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Apr 24, 2009 10:39 am

I’m curious if anyone has a number that an advisor in a wirehouse would need to do in GDC for the firm to breakeven.  Is it true that an advisor doing 300m in GDC is losing the company money.  If not, why would they be letting them go?  I’m obviously not looking at this correctly. 

Apr 24, 2009 11:41 am

I’ve wondered about that too. Jones considers an office doing $216m in annual production to be profitable, and they have an extremely expensive business model.

  I have a hard time believing that a wirehouse branch with several brokers couldn't be profitable much easier and with even less than $216m per broker per year in production.
Apr 24, 2009 12:01 pm

Look at the firm minimums for +5 los, this is a good starting point.  AGE brokers were profitable @ $160m I have been told.

Apr 24, 2009 12:08 pm

It’s all averages.  But here’s the deal at the wirehouses…I don’t think eliminating one or two advisors at $300K helps.  I think (and this is just my personal opinion), that those firms are looking to reduce overhead with larger reductions.  Reducing one low producer in an office of 25 guys does nothing.  Eliminating 2,000 low producing FA’s allows the home-office to reduce support staff, possibly eliminate and consolidate branch offices/branch managers, etc.  Keep in mind that lower producers often area  larger drain on overhead - they typically don’t have as much support staff in the branch to get things done.  Think about it…what takes more overhead, a team of 5 million dollar producers that have a staff of (team paid) support personnel, OR 5 300K producers that don’t have any dedicated support staff?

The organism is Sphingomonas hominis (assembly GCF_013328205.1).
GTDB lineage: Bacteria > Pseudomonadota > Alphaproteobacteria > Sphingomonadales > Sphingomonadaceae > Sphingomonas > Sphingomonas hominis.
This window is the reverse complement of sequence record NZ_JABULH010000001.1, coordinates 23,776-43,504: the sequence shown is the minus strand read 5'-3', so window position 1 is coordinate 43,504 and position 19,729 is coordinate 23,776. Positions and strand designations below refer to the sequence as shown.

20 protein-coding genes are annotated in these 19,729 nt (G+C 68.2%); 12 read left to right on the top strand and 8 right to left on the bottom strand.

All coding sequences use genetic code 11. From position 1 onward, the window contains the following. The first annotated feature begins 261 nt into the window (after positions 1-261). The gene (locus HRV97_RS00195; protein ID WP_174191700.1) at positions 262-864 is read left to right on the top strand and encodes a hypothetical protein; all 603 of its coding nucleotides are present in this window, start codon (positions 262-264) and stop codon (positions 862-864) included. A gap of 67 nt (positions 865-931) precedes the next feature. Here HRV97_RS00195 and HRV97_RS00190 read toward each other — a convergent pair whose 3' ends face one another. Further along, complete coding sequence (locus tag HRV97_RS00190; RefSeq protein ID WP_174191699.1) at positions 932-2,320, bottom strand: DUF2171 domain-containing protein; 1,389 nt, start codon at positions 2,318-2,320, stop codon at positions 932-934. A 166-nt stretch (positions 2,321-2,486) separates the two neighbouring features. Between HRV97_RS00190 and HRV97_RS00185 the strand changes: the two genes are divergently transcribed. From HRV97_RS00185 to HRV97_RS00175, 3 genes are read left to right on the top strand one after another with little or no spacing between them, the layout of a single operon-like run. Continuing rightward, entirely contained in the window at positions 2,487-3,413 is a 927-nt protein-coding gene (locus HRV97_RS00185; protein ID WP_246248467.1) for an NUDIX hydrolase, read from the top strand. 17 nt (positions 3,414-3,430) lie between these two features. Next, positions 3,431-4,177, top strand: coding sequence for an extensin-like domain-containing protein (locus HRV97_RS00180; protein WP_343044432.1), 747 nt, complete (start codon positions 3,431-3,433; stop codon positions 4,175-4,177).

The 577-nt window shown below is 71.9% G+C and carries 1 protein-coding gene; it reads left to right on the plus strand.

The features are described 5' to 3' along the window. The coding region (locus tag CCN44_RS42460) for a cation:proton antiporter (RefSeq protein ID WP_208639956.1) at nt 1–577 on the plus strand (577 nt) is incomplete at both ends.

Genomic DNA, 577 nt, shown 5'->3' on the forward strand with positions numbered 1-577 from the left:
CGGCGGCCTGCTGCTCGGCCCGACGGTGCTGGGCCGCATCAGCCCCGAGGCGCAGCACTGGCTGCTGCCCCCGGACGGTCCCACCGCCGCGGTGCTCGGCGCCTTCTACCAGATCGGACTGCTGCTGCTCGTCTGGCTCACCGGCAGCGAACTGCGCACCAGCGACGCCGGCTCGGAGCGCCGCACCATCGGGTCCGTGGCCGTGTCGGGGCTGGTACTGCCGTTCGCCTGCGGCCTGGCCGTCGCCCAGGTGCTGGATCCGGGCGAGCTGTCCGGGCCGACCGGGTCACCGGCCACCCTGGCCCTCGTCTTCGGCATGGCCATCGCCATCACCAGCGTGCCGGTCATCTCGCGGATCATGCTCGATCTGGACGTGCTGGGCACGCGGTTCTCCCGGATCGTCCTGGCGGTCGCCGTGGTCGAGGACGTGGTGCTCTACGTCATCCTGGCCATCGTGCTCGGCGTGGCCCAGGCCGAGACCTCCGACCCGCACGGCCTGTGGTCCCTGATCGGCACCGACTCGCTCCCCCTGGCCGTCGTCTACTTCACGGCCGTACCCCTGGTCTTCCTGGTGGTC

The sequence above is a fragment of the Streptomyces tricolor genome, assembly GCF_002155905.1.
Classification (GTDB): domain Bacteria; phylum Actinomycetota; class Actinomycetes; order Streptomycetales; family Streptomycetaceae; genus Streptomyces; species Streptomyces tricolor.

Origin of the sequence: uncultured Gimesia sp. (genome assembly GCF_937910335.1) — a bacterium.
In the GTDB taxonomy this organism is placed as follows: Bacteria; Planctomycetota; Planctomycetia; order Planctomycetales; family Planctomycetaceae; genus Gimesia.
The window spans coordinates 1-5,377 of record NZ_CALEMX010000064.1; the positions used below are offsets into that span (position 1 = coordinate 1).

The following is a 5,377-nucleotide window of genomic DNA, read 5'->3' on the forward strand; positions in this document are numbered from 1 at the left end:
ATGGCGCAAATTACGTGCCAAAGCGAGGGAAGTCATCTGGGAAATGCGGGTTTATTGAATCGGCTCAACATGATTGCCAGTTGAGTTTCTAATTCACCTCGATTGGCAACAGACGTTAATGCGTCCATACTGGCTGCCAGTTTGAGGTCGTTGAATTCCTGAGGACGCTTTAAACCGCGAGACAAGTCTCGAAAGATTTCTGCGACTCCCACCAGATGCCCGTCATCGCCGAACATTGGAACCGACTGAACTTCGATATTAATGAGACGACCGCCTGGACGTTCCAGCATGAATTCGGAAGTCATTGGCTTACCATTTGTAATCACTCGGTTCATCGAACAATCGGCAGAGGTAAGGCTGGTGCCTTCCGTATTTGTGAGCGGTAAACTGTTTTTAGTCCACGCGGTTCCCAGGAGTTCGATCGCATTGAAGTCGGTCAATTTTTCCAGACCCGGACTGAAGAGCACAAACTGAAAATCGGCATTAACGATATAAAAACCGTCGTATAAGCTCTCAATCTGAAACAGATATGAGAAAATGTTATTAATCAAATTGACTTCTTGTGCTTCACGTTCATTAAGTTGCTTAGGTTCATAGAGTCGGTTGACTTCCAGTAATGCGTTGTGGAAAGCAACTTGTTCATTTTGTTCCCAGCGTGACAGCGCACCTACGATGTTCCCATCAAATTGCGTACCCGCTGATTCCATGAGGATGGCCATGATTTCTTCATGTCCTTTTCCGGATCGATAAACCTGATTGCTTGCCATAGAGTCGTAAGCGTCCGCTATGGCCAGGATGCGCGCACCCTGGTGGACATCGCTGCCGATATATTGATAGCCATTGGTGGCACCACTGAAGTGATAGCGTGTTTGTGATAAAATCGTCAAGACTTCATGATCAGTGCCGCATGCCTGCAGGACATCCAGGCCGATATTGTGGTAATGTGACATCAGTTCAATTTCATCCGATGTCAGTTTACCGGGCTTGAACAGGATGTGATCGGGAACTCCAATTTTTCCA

I think they like teams and big producers for this very reason - less to support, and the teams pay for a lot of their own support staff.
Apr 24, 2009 12:41 pm

You’ve lost me as to why NOT having dedicated support staff is more expensive.

  Surely the $1.5mm produced by the five solo guys more than covers their portion of the branch's annual expenses.
Apr 24, 2009 12:52 pm

Keep in mind that not every dollar of revenue leaves when an FA leaves.  Generally, a $300k producer, maybe the firm continues go generate at least 1/2 of that and now has less overhead, etc.

Apr 24, 2009 1:31 pm

This is why I would think that the firms have a number for each advisor that says this is our breakeven.  If advisor x does $xxx GDC it would cover all of the expenses related to having that person as an employee (sa's and anything else) and anything above that is profit.  I've always felt that the advisors are the profit centers of a firm. 

My question is if an advisor at AGE needs to produce $160m in GDC to be profitable to the firm, if he does $300m GDC the extra $140m is profit for advisor and firm.  Why would you fire him?    If I understand B24 correctly and I'm not sure I do but are you saying they are firing low producers so that they can trim staff all down the line from sa's to trading desks to compliance?  It still doesn't make sense to me, X amount and this guy is profitable, anything below we cut, they are a drag on our profit, anything above and he is adding value. 

Apr 24, 2009 2:41 pm